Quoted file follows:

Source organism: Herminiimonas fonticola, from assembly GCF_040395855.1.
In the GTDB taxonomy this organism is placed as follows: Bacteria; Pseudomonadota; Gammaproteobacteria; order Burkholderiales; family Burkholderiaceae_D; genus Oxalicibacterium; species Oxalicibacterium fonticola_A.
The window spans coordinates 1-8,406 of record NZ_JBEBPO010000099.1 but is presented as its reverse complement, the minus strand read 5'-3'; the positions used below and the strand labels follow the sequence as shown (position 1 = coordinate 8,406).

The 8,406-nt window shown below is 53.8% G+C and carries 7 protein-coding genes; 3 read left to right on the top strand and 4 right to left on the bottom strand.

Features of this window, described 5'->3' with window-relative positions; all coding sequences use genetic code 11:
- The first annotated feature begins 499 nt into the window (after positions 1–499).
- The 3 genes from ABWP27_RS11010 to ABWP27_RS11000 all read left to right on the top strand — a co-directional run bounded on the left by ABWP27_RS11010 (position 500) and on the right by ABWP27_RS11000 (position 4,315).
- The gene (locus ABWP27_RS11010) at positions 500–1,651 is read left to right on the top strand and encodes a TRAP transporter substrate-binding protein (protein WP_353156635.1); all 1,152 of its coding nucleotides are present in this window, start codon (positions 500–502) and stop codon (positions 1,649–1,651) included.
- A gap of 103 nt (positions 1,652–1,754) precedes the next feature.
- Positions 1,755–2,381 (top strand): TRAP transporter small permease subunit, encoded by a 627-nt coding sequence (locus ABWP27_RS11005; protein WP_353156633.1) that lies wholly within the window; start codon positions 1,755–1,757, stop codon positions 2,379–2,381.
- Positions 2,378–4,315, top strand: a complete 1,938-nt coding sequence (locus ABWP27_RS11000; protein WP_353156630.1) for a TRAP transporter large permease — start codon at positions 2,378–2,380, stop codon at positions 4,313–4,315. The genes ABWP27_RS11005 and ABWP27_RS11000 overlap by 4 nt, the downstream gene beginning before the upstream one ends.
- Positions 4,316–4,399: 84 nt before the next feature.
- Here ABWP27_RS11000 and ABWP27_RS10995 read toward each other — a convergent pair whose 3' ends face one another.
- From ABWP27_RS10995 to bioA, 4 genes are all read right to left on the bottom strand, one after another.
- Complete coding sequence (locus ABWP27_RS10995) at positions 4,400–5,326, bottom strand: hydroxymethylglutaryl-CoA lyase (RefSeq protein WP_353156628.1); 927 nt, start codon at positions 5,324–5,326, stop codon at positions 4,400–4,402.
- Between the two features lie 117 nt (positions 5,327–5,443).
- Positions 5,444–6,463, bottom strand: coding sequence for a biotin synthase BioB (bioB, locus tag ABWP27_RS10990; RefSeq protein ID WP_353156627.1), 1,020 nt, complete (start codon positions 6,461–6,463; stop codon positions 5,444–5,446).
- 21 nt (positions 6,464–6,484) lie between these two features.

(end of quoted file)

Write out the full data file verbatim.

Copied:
Source organism: Herminiimonas fonticola, from assembly GCF_040395855.1.
In the GTDB taxonomy this organism is placed as follows: Bacteria; Pseudomonadota; Gammaproteobacteria; order Burkholderiales; family Burkholderiaceae_D; genus Oxalicibacterium; species Oxalicibacterium fonticola_A.
The window spans coordinates 1-8,406 of record NZ_JBEBPO010000099.1 but is presented as its reverse complement, the minus strand read 5'-3'; the positions used below and the strand labels follow the sequence as shown (position 1 = coordinate 8,406).

The 8,406-nt window shown below is 53.8% G+C and carries 7 protein-coding genes; 3 read left to right on the top strand and 4 right to left on the bottom strand.

Features of this window, described 5'->3' with window-relative positions; all coding sequences use genetic code 11:
- The first annotated feature begins 499 nt into the window (after positions 1–499).
- The 3 genes from ABWP27_RS11010 to ABWP27_RS11000 all read left to right on the top strand — a co-directional run bounded on the left by ABWP27_RS11010 (position 500) and on the right by ABWP27_RS11000 (position 4,315).
- The gene (locus ABWP27_RS11010) at positions 500–1,651 is read left to right on the top strand and encodes a TRAP transporter substrate-binding protein (protein WP_353156635.1); all 1,152 of its coding nucleotides are present in this window, start codon (positions 500–502) and stop codon (positions 1,649–1,651) included.
- A gap of 103 nt (positions 1,652–1,754) precedes the next feature.
- Positions 1,755–2,381 (top strand): TRAP transporter small permease subunit, encoded by a 627-nt coding sequence (locus ABWP27_RS11005; protein WP_353156633.1) that lies wholly within the window; start codon positions 1,755–1,757, stop codon positions 2,379–2,381.
- Positions 2,378–4,315, top strand: a complete 1,938-nt coding sequence (locus ABWP27_RS11000; protein WP_353156630.1) for a TRAP transporter large permease — start codon at positions 2,378–2,380, stop codon at positions 4,313–4,315. The genes ABWP27_RS11005 and ABWP27_RS11000 overlap by 4 nt, the downstream gene beginning before the upstream one ends.
- Positions 4,316–4,399: 84 nt before the next feature.
- Here ABWP27_RS11000 and ABWP27_RS10995 read toward each other — a convergent pair whose 3' ends face one another.
- From ABWP27_RS10995 to bioA, 4 genes are all read right to left on the bottom strand, one after another.
- Complete coding sequence (locus ABWP27_RS10995) at positions 4,400–5,326, bottom strand: hydroxymethylglutaryl-CoA lyase (RefSeq protein WP_353156628.1); 927 nt, start codon at positions 5,324–5,326, stop codon at positions 4,400–4,402.
- Between the two features lie 117 nt (positions 5,327–5,443).
- Positions 5,444–6,463, bottom strand: coding sequence for a biotin synthase BioB (bioB, locus tag ABWP27_RS10990; RefSeq protein ID WP_353156627.1), 1,020 nt, complete (start codon positions 6,461–6,463; stop codon positions 5,444–5,446).
- 21 nt (positions 6,464–6,484) lie between these two features.